Interventions in higher education and their effect on student success: a meta-analysis

Eline Sneyers*, Kristof De Witte

*Corresponding author for this work

Research output: Contribution to journalArticleAcademicpeer-review

23 Citations (Web of Science)

Abstract

This article provides a meta-analysis on the effect of academic probation, student-faculty mentoring and need-based grants on various student outcomes. Using 25 (quasi-) experimental studies, we find that academic probation has a significant negative effect on retention (d=-.17), while it does not have an effect on graduation. Student-faculty mentoring, however, has a positive significant effect on both retention (d = .15) and graduation (d = .10). Need-based grants are proven to have a positive significant effect on enrollment (d = .05), retention (d = .05) and graduation (d = .05). Based on the general effect sizes of each intervention, student-faculty mentoring has the largest influence on student outcomes. The latter intervention improves retention and graduation of the treatment group by, respectively, 8% and 5% compared to the control group.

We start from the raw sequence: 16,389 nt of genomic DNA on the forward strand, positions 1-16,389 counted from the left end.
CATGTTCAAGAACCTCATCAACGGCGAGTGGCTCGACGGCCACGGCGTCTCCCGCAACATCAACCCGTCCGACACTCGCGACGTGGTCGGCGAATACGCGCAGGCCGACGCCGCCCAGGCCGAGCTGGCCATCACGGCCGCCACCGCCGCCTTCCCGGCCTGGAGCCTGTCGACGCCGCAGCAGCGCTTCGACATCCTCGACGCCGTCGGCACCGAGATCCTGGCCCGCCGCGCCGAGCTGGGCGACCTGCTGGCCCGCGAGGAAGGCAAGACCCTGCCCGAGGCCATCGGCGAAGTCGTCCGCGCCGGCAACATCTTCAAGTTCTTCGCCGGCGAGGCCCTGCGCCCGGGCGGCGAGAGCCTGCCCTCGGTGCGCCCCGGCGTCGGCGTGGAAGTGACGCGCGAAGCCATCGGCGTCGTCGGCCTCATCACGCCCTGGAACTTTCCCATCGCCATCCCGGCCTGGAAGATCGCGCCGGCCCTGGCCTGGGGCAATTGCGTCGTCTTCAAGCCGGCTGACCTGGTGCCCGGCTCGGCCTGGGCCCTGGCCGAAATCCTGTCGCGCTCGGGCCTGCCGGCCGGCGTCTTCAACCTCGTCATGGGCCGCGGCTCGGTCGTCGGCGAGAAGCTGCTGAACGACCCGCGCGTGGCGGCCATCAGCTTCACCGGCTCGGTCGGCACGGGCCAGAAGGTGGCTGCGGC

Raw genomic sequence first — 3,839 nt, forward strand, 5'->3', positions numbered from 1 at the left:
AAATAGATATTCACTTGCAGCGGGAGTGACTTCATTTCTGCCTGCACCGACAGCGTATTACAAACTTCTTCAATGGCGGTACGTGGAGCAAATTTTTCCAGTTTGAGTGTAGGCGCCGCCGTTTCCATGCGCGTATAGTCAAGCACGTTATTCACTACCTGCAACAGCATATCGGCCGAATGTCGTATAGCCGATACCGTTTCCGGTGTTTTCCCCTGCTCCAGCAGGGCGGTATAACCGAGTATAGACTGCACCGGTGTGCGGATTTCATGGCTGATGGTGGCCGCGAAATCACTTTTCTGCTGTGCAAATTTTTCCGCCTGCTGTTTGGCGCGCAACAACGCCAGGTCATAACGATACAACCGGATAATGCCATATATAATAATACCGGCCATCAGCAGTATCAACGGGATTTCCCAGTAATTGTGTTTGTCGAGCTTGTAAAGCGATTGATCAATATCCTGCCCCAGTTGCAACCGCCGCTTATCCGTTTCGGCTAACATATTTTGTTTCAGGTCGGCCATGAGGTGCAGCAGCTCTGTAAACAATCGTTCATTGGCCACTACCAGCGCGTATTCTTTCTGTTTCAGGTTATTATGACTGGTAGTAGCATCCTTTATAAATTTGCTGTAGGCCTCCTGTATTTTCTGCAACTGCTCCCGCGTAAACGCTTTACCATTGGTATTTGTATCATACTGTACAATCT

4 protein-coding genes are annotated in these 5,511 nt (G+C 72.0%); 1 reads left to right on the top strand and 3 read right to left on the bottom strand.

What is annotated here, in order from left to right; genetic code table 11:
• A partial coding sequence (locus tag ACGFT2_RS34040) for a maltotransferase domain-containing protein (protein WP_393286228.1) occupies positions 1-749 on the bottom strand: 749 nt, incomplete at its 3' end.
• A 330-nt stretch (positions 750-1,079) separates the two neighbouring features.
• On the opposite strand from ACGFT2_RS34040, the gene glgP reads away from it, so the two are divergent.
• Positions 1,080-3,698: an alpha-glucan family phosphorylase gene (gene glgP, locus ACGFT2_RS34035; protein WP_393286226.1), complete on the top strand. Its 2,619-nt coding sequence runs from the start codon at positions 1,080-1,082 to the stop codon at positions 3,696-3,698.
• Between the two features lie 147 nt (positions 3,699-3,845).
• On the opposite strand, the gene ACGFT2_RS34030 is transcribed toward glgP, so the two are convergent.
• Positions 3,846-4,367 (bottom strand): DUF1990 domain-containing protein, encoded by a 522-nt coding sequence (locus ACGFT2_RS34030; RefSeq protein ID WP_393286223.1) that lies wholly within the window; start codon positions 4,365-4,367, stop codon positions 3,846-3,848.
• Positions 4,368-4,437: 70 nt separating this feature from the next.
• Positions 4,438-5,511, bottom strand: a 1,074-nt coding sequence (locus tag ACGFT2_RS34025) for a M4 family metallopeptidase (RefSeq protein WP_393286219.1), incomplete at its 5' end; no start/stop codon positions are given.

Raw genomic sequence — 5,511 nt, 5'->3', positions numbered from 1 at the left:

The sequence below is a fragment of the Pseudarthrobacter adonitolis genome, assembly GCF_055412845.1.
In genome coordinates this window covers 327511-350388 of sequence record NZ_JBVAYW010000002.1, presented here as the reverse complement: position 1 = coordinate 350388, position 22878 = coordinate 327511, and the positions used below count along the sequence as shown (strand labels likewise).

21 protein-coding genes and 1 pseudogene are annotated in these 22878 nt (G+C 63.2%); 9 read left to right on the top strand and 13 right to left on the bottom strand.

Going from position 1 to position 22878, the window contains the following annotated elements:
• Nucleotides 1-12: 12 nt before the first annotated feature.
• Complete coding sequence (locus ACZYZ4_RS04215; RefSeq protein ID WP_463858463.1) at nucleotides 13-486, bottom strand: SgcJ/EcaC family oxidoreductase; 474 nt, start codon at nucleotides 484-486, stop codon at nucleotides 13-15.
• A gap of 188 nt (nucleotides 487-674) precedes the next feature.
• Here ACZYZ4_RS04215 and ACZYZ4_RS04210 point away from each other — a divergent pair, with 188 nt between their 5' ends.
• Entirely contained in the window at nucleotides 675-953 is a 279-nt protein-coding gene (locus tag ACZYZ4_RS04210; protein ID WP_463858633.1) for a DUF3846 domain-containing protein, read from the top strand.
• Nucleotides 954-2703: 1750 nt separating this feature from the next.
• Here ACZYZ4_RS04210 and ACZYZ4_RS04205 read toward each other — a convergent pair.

Original languageEnglish
Pages (from-to)208-228
Number of pages21
JournalEducational Review
Volume70
Issue number2
DOIs
Publication statusPublished - 1 Jan 2018

Keywords

  • Higher education
  • academic dismissal policy
  • need-based grants
  • student-faculty mentoring
  • student outcomes
  • meta-analysis
  • FINANCIAL-AID
  • COLLEGE PERSISTENCE
  • NEED
  • IMPACT
  • GRANT
  • OPPORTUNITIES
  • PERFORMANCE
  • CHALLENGES
  • BEHAVIOR
  • OUTCOMES

Cite this